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science, he discovers who are international persons, investigates the position of states in the family of nations and their responsibility in general for international delinquencies because of the acts of their official members and of private persons.

Before the recent Venezuelan commissions sitting at Caracas, no question was more discussed than that of the responsibility of states for the acts of unsuccessful revolutionists, and, speaking broadly, all the Americans connected with those commissions held that no such responsibility existed, save in the case of proven negligence. It is possible to cite European authors taking the contrary position, but we are pleased to note the following as the language of Oppenheim upon this point:

The majority of writers maintain correctly the fact that the responsibility of states does not involve the duty to repair the losses which foreign subjects have sustained through acts of insurgents and rioters. Individuals who enter foreign territory must take the risk of the outbreak of insurrection or riots just as the risk of outbreak of other calamities.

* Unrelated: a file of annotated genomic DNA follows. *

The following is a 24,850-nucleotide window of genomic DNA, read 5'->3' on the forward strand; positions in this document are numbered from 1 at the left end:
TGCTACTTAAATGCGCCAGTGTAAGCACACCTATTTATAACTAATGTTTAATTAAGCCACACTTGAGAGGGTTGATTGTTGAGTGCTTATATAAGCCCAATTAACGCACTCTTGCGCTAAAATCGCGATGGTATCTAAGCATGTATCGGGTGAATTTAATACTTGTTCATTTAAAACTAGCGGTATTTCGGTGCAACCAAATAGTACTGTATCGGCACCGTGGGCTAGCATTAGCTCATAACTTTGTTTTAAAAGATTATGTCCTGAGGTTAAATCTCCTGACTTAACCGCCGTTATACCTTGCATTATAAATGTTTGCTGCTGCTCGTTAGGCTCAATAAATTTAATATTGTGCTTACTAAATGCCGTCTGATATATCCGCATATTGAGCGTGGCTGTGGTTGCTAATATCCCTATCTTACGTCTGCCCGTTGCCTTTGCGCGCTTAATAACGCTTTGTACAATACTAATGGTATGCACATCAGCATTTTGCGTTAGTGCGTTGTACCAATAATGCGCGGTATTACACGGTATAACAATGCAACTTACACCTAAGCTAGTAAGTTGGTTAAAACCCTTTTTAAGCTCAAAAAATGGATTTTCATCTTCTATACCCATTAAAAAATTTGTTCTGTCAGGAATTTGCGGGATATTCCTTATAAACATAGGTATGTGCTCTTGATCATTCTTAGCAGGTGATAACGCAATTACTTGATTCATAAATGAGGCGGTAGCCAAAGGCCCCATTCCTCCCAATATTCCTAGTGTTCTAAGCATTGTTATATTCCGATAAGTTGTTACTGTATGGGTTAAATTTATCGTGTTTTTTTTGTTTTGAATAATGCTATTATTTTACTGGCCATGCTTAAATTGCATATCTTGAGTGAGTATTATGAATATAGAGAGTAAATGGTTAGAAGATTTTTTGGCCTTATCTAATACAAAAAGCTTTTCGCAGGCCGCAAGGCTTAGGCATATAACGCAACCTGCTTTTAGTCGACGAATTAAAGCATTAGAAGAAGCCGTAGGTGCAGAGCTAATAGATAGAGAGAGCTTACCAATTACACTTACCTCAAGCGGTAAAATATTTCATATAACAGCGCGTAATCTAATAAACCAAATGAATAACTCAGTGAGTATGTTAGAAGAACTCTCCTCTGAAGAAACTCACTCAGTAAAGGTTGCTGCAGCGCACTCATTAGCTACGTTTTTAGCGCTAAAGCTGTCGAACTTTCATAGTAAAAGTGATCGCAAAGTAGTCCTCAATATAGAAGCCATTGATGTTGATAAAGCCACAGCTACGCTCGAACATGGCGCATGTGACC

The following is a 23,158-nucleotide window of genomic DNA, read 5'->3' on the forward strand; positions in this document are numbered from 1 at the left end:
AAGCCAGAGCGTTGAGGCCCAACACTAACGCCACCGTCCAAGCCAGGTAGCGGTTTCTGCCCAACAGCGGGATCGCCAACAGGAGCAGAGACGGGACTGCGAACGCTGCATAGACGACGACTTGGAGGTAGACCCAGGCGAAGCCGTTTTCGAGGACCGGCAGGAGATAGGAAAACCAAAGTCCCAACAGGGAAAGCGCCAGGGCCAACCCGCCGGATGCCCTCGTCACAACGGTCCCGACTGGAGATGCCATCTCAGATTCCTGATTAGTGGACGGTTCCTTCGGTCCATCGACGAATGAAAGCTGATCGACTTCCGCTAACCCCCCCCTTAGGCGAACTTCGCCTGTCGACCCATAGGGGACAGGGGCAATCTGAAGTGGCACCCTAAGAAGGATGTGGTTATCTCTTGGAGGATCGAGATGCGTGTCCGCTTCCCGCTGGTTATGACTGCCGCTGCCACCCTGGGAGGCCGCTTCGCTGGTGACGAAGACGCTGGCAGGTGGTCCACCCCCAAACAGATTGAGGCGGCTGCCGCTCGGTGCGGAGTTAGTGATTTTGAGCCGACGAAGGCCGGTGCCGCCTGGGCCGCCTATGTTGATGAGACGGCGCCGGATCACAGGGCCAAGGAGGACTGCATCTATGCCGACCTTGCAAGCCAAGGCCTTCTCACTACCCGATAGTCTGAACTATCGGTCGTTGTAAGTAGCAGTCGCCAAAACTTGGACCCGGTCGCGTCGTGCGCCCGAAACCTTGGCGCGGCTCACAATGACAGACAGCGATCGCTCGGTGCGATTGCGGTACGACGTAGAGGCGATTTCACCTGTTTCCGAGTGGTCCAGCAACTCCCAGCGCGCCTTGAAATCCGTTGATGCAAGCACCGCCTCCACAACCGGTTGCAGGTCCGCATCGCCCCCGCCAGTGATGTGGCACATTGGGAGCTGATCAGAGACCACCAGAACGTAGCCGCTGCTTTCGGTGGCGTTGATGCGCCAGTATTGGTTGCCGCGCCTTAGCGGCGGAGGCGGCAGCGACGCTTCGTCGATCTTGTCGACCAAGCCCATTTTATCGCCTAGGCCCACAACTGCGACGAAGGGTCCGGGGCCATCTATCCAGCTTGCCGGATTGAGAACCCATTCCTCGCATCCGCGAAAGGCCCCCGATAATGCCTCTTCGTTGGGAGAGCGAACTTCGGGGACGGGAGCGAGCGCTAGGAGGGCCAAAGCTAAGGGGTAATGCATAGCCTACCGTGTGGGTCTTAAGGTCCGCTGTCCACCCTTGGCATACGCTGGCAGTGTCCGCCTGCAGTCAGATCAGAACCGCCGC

The state itself never has by international law the duty to pay such damages.

Following the subjects above indicated, Professor Oppenheim discusses the objects of the law of nations treated geographically, including in this methods of physical acquisition or loss. Rules pertaining to the open sea receive due consideration. The position of individuals in international law is analyzed, as we believe, with greater correctness than by the majority of writers on international law. Oppenheim points out what is denied or ignored by many writers — that it is entirely possible for a man to be without recognized citizenship in any country — and has treated, with correctness as we believe, the subject of double citizenship. These topics also received special consideration before the Caracas commissions and the conclusions arrived at were in general accord with those offered by the writer.

Next, the author reviews the powers and position of the organs of the state in its international relations, including the executive, diplomatic envoys, consular representatives, and other agencies. Negotiations, congresses, conferences, and other transactions lead to the concluding head of treaties.